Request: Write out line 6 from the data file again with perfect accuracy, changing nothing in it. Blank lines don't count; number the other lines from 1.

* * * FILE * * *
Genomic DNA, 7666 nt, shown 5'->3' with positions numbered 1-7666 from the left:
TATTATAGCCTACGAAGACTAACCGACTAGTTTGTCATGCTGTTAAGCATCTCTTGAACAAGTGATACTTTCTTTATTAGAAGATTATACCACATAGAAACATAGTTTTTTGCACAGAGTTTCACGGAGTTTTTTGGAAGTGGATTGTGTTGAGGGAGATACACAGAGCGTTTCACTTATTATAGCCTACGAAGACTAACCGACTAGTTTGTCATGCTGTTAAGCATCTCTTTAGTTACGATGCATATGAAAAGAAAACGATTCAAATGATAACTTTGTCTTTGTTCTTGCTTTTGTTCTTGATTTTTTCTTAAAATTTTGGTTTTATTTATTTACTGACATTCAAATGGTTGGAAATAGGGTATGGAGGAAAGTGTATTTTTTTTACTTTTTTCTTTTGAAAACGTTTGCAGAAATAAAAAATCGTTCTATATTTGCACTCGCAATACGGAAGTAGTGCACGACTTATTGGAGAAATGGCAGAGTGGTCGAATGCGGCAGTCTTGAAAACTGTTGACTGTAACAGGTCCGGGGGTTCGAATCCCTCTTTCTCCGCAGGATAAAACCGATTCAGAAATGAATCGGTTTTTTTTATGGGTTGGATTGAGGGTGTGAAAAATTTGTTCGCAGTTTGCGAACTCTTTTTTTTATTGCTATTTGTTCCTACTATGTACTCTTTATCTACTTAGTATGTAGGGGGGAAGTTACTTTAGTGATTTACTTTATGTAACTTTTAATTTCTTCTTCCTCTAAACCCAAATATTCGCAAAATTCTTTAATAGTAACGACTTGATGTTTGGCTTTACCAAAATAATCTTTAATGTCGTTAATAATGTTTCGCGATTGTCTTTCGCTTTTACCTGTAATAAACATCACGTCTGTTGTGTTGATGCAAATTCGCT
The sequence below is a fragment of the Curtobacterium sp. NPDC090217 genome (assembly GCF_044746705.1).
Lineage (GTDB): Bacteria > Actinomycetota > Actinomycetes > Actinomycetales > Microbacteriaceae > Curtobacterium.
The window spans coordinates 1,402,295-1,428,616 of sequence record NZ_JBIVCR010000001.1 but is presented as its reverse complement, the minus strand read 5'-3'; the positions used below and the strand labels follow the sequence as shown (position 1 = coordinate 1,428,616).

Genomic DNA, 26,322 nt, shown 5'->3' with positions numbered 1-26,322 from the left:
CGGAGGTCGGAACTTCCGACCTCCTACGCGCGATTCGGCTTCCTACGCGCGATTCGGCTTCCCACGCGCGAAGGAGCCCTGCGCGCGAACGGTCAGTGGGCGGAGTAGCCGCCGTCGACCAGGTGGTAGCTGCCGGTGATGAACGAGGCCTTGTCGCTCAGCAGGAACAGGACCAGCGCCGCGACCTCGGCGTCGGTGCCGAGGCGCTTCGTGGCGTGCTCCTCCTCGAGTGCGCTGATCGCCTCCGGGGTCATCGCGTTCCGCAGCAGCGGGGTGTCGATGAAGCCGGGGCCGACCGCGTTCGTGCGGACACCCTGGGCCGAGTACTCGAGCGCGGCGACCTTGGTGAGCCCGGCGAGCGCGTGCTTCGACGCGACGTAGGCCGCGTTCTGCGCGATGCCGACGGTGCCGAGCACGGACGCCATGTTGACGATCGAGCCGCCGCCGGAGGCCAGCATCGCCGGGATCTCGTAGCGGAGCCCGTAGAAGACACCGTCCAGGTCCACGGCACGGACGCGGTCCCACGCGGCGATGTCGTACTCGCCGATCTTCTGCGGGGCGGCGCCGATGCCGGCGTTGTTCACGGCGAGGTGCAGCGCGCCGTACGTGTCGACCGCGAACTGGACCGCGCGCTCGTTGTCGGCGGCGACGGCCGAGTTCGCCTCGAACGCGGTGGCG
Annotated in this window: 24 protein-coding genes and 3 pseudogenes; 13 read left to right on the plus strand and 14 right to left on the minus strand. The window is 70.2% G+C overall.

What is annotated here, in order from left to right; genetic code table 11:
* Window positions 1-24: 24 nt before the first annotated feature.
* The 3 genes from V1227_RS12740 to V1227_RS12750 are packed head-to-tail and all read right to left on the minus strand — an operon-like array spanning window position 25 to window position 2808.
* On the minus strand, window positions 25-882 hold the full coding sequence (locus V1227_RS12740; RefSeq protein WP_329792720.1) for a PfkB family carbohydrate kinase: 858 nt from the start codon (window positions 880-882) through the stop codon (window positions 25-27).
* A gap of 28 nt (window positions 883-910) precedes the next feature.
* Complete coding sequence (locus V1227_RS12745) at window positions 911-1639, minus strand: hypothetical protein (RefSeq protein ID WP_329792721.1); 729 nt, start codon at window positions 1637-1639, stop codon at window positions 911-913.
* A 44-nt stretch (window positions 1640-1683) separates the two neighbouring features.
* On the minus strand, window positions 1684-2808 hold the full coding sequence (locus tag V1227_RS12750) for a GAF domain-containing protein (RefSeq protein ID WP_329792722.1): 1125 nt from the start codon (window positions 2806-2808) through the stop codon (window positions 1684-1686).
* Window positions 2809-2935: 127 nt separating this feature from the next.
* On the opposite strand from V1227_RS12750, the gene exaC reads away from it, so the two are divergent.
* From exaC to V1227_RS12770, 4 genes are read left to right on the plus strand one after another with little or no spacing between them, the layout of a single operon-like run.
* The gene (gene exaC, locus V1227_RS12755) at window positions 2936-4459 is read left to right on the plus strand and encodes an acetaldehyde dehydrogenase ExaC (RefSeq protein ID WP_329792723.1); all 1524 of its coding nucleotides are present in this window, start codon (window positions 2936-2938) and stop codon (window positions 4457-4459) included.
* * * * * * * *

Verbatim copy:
Genomic DNA, 26,322 nt, shown 5'->3' with positions numbered 1-26,322 from the left: